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CHAPTER 4: Property List Files
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Ultimately, this header isn t up to you. Apple s Cocoa APIs will properly generate and write this part of a property list. If you re creating a .plist file from scratch in a text editor, you should just copy this portion from another valid .plist file. For more information about XML, see the specification page at http://xml.org, or the Wikipedia entry at http://en.wikipedia.org/wiki/Xml. NOTE: Currently, different Apple utilities write the header with slight differences. Some launchd .plist files use the following: <!DOCTYPE plist PUBLIC "-//Apple Computer//DTD PLIST 1.0//EN" "http://www.apple.com/DTDs/PropertyList-1.0.dtd"> NSDefaults writes .plist files with the following: <!DOCTYPE plist PUBLIC "-//Apple//DTD PLIST 1.0//EN" "http://www.apple.com/DTDs/PropertyList-1.0.dtd"> While either header is perfectly valid and won t stop the .plist file from being used, it can trip you up if you re expecting a certain header. For instance, if you use Puppet or Radmind to manage your machines, take note that the same .plist information created with different Apple tools may cause your management system to detect a change and rewrite the file. The .plist tag wraps the entire file:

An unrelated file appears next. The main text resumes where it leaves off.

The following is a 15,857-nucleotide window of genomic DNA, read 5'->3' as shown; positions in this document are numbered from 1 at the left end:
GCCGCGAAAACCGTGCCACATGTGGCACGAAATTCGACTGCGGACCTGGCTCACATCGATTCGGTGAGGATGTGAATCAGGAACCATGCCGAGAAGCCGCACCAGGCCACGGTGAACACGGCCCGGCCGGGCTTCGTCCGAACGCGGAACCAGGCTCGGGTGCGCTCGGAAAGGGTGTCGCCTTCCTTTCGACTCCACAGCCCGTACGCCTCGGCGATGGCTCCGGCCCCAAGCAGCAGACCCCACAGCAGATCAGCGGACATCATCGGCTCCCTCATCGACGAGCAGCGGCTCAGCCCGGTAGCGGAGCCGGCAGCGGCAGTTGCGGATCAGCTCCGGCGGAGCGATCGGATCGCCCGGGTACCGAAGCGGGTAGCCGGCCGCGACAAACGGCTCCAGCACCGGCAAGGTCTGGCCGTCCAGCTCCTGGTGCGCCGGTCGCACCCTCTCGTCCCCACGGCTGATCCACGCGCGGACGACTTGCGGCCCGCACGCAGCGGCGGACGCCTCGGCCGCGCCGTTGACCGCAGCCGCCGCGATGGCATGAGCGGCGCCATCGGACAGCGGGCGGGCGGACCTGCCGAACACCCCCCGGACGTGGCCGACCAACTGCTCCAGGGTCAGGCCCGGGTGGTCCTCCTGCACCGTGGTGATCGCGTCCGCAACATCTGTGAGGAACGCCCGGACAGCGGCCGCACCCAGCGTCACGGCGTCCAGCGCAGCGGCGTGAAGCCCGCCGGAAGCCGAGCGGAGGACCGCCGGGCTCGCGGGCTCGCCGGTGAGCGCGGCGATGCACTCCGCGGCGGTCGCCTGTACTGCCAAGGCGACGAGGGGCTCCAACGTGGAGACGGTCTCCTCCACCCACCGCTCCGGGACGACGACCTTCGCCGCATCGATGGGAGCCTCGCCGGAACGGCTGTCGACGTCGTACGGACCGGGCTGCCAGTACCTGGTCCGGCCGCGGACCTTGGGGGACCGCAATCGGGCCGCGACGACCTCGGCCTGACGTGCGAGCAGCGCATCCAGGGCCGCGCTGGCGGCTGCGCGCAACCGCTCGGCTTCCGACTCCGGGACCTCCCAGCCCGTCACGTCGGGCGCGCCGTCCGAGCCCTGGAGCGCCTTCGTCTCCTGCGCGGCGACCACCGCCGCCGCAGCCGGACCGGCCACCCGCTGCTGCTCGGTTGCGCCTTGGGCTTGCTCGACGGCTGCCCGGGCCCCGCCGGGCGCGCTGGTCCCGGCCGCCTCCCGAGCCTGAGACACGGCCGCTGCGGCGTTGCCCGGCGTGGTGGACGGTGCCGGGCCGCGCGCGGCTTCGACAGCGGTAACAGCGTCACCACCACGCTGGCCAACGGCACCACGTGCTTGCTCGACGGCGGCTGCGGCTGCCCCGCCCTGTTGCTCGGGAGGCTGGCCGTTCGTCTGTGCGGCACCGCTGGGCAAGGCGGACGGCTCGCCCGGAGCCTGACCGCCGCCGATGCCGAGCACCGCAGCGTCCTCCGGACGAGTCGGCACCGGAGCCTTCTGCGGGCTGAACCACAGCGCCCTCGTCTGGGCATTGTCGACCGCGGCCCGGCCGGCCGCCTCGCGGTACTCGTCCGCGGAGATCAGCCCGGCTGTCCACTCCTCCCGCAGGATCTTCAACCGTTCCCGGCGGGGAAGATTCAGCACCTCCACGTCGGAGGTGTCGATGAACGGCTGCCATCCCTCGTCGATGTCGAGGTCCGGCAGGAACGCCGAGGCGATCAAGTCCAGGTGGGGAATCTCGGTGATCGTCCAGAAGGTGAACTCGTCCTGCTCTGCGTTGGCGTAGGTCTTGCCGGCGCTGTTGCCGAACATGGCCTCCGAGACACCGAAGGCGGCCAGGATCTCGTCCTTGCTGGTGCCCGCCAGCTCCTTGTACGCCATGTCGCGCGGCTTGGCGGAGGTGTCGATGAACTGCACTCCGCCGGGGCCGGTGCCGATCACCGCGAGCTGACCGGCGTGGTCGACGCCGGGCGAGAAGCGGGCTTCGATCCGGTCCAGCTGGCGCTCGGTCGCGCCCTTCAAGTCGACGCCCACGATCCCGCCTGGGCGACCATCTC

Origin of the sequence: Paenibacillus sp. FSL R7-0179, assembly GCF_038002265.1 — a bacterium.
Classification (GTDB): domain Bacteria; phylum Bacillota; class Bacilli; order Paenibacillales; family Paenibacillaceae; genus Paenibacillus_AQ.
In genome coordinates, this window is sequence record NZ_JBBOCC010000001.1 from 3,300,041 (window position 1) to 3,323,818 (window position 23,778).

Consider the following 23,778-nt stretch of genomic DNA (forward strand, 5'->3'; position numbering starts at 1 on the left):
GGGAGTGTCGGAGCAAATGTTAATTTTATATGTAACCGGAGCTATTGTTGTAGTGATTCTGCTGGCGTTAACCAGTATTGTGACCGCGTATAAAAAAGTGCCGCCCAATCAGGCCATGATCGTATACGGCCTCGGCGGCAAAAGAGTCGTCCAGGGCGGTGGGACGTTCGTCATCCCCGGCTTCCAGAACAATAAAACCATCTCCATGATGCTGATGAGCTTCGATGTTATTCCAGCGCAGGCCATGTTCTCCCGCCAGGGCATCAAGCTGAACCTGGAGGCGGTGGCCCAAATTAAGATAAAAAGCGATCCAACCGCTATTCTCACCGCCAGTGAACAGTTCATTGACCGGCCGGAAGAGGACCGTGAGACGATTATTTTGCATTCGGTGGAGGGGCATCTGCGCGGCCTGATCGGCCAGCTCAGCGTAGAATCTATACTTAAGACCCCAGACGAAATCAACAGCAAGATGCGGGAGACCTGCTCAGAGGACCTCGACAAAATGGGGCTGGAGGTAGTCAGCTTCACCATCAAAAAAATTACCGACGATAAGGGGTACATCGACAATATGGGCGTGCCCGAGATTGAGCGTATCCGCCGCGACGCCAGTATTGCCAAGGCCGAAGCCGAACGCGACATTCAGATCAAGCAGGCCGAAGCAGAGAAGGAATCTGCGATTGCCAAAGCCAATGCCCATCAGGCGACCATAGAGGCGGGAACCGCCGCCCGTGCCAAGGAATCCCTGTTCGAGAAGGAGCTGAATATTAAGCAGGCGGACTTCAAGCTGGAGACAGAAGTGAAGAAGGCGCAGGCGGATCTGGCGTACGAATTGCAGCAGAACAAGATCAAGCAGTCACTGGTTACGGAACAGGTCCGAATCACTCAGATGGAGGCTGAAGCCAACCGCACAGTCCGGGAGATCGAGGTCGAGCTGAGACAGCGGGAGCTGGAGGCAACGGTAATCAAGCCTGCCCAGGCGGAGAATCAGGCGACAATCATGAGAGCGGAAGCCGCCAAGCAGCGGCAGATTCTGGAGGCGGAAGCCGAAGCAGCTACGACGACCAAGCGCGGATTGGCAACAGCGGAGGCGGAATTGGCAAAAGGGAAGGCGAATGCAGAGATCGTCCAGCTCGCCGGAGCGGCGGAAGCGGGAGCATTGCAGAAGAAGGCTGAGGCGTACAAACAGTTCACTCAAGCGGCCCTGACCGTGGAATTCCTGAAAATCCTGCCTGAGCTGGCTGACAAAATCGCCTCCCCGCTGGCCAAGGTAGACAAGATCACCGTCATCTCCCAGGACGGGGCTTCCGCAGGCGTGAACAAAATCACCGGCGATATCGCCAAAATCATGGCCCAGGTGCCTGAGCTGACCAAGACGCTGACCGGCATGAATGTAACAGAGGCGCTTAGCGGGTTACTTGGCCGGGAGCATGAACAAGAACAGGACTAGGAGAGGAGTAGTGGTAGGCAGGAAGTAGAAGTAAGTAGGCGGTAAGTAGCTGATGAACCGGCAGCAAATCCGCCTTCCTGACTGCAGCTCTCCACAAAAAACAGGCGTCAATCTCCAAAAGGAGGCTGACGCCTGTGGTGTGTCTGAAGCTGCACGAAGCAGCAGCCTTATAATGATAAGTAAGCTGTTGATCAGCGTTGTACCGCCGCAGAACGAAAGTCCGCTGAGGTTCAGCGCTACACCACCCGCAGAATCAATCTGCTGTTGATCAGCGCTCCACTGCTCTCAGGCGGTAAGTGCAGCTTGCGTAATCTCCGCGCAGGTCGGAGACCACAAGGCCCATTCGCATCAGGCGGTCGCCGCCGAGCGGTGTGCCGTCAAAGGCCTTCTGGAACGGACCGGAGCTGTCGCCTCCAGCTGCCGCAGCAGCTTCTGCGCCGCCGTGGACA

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<plist version="1.0">
Again, Apple s APIs will write this out as appropriate, and you should have this line in any .plist file that you create. Next, we find a dictionary tag:
<dict>
As mentioned earlier, one of the Cocoa classes that is easily transferrable to and from a .plist file is an NSDictionary, and that is what is shown here. Wrapped in the dictionary are its keys and their corresponding values:
<key>color</key> <string>blue</string> <key>count</key> <integer>15</integer> <key>style</key> <string>fruit</string>
CHAPTER 4: Property List Files
This dictionary contains three keys: color, count, and style. The color and style keys are string types, while count is an integer type. The value of the count key is 15 . Following this, the tags are closed and the file ends: